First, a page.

• Costs will vary depending in the size of the facility and the amount of submetering desired for individual processes and systems, also known as Cost (or payback time).
  • It can be used to benchmark a facility in relation to its peers and identify energy--efficiency opportunities, also known as Emissions--reduction/energy--savings potential.

High--energy--efficiency motors

  • Motors run a large portion of a factory's functions, including processes that involve altering pressure (compressing, pumping), altering physical shape (crushing, rolling, wire drawing), altering temperature (fans), or moving and transporting materials (conveyors, hoists, cranes), also known as Description.
  • In the European Union (EU), for example, motors account for 68% of industrial--sector electricity consumption.
  • Increasing the energy efficiency of motors usually involves either system--level optimization or replacement of fixed--speed motors with variable--speed--drive motors.

Key features:

  • Choosing high--energy--efficiency motors involves considering motor efficiency, motor sizing, motor controls, power--supply quality, maintenance practices, and the efficiency of any end--use devices to which the motor is connected.
  • Waste--heat, waste--steam, and waste--gas recovery applications abound in industry, also known as Applications.
  • GSHP systems can meet 100% of some residential and commercial buildings' heating and cooling needs, also known as Emissions--reduction/energy--savings potential.
  • The system is usually composed of a card reader, rental machine, lock/unlock gate, and bike(s).

Cost (or payback time):

  • Sometimes, for smaller motors, the price premium can be greater than 50%.
  • Four of six natural--ventilation case--study projects in the UK saved between 24% and 71% of carbon emissions compared to industry benchmark figures for an average air--conditioned building, also known as Emissions--reduction/energy--savings potential.
  • Study results underscored the effectiveness of APS schedule--based functionality, which reduced plug loads at workstations by 26% even though advanced computer power management was already in place, and by nearly 50% in printer rooms and kitchens, also known as Emissions--reduction/energy--savings potential.
  • Water treatment and supply accounts for 3% of electricity use in the U.S., so any water reuse will result in meaningful energy as well as water savings.
  • Turbine costs for providing electricity and heat are additional to the digester costs and can range from US$500--2,000 per kW of capacity depending on the type of turbine and system.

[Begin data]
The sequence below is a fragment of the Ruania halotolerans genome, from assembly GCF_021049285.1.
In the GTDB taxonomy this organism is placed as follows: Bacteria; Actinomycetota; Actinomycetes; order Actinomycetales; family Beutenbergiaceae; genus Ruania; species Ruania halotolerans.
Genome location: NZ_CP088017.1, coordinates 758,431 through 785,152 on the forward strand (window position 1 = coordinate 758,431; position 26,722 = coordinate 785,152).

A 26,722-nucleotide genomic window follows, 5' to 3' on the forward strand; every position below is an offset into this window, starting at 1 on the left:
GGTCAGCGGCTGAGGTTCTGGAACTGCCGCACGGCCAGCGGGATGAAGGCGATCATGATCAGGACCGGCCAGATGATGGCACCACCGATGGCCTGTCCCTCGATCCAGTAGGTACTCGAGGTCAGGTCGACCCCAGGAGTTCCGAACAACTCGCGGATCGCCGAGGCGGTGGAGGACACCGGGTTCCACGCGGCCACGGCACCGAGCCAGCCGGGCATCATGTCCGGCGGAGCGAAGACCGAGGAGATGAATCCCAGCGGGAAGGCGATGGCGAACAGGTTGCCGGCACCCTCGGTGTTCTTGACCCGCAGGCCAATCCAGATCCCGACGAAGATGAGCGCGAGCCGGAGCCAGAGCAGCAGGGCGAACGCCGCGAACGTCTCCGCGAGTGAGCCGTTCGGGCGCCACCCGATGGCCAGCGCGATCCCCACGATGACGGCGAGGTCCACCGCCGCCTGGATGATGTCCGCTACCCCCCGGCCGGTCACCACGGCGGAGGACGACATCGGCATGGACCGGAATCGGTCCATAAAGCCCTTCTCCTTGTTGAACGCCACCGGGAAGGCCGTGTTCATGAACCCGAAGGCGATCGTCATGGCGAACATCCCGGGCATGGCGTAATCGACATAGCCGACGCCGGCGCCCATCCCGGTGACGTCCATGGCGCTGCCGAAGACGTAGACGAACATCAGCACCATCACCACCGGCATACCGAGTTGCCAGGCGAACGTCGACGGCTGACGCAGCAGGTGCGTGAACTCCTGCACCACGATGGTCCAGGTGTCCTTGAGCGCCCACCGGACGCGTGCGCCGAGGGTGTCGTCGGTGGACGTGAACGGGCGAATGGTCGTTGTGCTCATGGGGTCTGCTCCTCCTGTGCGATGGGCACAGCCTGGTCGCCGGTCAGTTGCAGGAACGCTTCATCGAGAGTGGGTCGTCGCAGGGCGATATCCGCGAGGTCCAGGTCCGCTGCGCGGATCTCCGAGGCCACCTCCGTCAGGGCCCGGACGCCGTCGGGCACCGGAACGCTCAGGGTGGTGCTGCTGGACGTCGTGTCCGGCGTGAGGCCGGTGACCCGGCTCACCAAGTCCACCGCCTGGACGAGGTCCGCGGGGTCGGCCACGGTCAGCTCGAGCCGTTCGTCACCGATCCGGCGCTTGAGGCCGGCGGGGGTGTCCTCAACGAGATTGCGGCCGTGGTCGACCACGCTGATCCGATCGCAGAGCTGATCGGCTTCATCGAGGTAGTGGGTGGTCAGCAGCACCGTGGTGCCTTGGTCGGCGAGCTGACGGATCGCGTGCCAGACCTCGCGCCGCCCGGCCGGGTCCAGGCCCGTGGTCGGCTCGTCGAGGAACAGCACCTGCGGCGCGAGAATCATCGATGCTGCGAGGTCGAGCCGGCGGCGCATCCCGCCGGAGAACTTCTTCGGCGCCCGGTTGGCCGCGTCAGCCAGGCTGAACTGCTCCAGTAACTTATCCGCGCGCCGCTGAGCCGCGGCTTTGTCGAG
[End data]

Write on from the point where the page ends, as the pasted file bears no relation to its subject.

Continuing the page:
Pump systems

  • Pump systems account for approximately 20% of global electricity demand and anywhere from 25% to 60% of energy usage in industrial facilities, e.g., 59% of energy usage in petroleum refining, 31% in pulp and paper, and 26% in chemicals, also known as Description.
  • It has been said that 75% of pumping systems are oversized (some by more than 20%) and that oversizing is the number--one source of inefficiency in pump systems.
  • Pump--system efficiency is determined by a number of process conditions, including the pump efficiency, overall system design, pump regulation and control, and maintenance cycles.

Emissions--reduction/energy--savings potential:

  • The amount of energy that can be produced from waste heat is usually limited by the waste--heat temperature.
  • Carbon intensity of electricity generation, renewable share of total electricity consumption, distributed generation share of total electricity consumption, also known as Related KPIs.
  • Municipal fleet improvement, public transportation share of trips, public transportation network penetration, access to public transportation, also known as Related KPIs.
  • The energy potential of food waste (376 m 3 gas/ton) is three times greater than that of biosolids (120 m 3 gas/ton), so a wastewater treatment facility that digests food waste can not only offset the amount of energy the facility uses but potentially sell excess energy back to the grid (U.S. Environmental Protection Agency 2014).

Subsector--specific opportunities

  • This section describes energy--efficiency and carbon/pollution--reduction opportunities unique to specific industrial subsectors.
  • The applicable subsector is identified in parenthesis in the heading for each technology.

Co--firing of waste materials and use of alternative clinker materials (cement)

  • Municipal solid waste (MSW) from landfills and sewage sludge from wastewater treatment facilities can be burned in cement kilns using a practice known as co--processing, also known as Description.